Another blast went off and this one landed even closer to their base. Conroy realized then that they were being targeted. The Syrian army knew where he and Colvin were hiding, and they were trying to kill them.
The journalists inside scrambled to gather their things together and Colvin rushed to get on her shoes and Conroy gathered up his equipment. But before they could make it out, a shell burst through the door.
Conroy was further away from the wall. He felt a piece of shrapnel blast all the way through his leg and watched it fly out the other side. Then he collapsed to the ground.
He landed right next to Marie Colvin. She was already down, crushed under a pile of rubble, motionless.
He pushed himself through the pain to place his head on her chest, but there was nothing; no beating from her heart and no heat from her breath. She was already gone.
Free Syrian Army commanders helped Conroy get out and, for five days, he stayed in their care. Then they strapped him to the back of a motorcycle and helped him escaped Homs.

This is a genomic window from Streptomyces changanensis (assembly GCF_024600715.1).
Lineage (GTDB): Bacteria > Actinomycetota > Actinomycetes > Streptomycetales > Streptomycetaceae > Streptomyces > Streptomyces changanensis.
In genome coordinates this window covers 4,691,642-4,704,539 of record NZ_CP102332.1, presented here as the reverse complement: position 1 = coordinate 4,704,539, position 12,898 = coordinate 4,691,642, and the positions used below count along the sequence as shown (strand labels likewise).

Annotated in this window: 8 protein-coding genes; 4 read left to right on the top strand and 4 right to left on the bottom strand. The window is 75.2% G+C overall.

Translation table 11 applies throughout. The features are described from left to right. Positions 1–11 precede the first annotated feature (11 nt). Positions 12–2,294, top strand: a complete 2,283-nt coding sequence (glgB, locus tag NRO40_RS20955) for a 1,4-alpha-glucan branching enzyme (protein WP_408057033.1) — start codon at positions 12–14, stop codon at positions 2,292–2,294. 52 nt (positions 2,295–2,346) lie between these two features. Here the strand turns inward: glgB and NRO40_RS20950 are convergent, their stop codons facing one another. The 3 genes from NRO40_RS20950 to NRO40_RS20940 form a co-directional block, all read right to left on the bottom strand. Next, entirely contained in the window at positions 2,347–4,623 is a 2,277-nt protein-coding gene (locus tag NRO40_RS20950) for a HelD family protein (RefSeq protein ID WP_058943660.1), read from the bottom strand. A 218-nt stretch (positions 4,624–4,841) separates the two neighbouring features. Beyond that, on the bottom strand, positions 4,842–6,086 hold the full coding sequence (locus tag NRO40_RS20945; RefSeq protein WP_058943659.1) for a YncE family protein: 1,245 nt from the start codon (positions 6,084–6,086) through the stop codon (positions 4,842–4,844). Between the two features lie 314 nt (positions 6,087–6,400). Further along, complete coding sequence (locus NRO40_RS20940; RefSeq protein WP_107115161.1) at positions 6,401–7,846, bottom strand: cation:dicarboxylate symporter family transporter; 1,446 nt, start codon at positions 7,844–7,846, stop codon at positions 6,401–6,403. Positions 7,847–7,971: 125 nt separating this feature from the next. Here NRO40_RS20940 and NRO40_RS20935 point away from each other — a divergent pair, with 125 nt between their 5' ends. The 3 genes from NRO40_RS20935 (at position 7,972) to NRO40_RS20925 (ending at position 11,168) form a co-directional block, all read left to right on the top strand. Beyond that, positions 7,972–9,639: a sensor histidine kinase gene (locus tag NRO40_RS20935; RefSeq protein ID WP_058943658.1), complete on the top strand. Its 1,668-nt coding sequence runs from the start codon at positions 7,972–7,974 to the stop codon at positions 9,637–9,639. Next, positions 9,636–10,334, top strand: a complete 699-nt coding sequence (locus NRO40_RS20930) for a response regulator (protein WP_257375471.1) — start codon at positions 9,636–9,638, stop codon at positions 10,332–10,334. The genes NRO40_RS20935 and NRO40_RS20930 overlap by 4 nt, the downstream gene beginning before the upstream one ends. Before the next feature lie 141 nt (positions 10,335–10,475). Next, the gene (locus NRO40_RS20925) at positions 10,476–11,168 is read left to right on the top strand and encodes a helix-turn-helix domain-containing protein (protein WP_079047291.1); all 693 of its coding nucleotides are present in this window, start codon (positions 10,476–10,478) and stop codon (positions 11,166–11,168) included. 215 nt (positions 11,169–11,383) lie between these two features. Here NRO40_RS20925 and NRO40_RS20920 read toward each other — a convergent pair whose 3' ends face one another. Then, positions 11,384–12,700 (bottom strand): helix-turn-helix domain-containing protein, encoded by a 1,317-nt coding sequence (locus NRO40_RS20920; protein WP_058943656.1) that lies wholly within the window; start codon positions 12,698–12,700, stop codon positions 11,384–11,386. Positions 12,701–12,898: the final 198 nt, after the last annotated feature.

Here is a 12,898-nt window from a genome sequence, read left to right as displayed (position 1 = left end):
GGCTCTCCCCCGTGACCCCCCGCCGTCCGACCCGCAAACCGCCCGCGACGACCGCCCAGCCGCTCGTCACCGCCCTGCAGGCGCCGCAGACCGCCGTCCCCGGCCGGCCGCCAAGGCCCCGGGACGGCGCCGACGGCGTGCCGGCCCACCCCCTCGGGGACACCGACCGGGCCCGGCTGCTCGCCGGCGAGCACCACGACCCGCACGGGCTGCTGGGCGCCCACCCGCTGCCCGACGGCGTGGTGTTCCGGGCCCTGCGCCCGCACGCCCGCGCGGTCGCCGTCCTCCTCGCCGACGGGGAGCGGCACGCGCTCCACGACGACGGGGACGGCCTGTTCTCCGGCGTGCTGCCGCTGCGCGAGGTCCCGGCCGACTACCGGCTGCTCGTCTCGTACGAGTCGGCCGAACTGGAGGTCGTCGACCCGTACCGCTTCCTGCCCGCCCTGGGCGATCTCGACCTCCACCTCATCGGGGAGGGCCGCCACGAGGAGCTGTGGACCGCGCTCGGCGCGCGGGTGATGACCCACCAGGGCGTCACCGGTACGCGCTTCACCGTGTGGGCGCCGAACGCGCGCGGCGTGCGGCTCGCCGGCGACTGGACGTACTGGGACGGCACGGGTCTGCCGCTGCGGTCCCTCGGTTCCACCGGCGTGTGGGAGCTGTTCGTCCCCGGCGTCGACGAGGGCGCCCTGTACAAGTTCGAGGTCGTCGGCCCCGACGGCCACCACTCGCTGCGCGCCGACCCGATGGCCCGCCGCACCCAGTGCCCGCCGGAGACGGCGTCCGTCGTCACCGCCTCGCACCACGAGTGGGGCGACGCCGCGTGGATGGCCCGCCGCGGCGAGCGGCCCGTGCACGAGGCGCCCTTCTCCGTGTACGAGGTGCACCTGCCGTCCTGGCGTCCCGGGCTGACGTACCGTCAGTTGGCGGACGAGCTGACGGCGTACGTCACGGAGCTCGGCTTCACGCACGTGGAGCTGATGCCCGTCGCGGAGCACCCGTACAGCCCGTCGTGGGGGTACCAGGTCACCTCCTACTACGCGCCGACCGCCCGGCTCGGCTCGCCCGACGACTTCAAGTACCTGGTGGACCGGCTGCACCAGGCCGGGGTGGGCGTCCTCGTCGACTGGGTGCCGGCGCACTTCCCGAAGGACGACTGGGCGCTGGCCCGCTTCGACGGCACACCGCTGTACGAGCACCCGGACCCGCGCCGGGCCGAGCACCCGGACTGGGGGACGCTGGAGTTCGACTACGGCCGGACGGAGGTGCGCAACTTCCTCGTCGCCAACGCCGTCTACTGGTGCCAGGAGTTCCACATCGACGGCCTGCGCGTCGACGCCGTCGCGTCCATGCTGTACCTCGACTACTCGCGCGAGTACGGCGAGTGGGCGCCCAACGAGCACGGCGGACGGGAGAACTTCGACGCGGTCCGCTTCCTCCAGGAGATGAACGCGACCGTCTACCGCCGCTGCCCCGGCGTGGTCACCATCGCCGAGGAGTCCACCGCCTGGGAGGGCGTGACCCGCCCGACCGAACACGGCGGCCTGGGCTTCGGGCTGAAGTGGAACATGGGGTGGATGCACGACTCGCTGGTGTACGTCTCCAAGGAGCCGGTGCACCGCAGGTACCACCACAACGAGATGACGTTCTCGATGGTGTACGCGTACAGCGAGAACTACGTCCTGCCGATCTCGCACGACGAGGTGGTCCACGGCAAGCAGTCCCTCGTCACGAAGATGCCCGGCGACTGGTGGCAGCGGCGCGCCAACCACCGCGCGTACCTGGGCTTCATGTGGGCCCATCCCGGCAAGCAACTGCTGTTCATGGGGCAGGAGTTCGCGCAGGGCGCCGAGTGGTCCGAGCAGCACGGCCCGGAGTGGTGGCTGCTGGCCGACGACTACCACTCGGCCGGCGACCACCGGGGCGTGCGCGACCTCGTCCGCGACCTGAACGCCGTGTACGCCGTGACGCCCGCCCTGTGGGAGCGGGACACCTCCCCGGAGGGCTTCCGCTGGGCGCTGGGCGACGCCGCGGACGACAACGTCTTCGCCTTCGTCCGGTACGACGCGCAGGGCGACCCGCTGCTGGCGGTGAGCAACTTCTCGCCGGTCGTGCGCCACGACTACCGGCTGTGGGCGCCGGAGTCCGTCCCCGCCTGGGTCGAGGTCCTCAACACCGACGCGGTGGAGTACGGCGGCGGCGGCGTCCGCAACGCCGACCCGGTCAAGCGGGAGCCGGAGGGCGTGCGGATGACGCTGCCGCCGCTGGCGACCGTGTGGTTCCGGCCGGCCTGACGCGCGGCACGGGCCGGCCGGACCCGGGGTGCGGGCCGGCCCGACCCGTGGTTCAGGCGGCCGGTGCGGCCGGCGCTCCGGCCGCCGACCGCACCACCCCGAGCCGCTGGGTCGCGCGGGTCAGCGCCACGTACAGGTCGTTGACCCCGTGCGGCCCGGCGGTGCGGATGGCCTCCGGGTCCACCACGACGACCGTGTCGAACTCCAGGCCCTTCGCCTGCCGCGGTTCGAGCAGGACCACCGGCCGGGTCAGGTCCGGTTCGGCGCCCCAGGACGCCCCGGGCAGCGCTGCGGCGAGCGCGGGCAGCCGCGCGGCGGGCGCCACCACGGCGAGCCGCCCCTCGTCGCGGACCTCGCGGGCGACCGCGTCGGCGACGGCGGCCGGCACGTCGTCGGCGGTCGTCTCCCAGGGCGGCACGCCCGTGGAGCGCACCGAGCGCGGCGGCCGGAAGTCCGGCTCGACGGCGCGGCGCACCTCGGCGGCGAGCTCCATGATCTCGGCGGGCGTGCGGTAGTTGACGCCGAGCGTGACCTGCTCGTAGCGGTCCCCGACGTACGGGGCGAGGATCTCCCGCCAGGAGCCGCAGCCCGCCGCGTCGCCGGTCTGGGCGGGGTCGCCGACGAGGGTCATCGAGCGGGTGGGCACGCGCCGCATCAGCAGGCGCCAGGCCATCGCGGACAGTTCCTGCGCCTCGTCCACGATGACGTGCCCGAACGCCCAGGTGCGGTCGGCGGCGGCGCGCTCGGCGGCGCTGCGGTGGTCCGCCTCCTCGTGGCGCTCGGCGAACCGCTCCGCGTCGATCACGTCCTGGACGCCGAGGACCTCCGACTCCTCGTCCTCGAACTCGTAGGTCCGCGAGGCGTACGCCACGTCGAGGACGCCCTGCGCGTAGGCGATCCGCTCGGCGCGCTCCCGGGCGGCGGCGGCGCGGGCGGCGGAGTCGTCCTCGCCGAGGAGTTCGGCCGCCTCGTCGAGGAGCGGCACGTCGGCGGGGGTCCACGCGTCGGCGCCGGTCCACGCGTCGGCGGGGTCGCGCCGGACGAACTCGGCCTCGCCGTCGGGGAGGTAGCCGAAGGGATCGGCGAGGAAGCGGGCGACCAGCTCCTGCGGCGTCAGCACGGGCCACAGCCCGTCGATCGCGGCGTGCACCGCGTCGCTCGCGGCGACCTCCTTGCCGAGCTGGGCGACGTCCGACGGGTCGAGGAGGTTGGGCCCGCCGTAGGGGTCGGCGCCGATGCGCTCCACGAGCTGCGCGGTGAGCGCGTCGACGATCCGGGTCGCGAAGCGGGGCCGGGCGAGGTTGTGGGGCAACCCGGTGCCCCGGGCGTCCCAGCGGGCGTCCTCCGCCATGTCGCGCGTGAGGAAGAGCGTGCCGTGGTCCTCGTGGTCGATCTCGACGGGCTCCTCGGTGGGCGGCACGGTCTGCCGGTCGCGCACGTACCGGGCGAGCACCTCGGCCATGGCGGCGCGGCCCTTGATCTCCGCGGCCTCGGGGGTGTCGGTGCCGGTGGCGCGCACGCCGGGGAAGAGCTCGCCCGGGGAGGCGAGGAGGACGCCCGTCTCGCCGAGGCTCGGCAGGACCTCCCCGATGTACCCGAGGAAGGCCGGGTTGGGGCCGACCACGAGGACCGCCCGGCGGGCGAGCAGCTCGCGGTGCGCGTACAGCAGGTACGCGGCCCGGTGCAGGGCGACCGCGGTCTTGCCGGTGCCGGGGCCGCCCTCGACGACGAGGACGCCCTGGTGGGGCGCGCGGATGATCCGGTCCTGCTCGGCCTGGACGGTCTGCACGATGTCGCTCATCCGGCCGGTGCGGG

But Colvin was left behind, her body left to the Syrian government. And Conroy, still in convalescence from his wounds, had to read the lies in the paper.
Colvin, the Syrian government claimed, had been killed by terrorists. They said that an improvised explosive device filled with nails had been set off by the rebels and murdered her.
“It’s a war and she came illegally to Syria,” Syrian President Basah al-Assad said. “She’s responsible for everything that befell her.”
A Private War And Colvin’s Legacy
“Covering a war means going to places torn by chaos, destruction, and death, and trying to bear witness,” Marie Colvin told The Guardian in November 2010, a little over a year before her death. “It means trying to find the truth in a sandstorm of propaganda.”
It was what she’d tried to do in Homs. Though Colvin is gone others are spread her story. In 2018, two movies came out about Colvin’s life and death: one, a documentary called Under The Wire, and the other is a film called A Private War, which stars Rosamund Pike as Colvin.
“Journalists covering combat shoulder great responsibilities and face difficult choices,” Colvin said in that same 2010 interview, “Sometimes they pay the ultimate price.”
It was the price she paid to shine a light on the darkest parts of the world. As Colvin famously said, as a reporter: “My job is to bear witness.”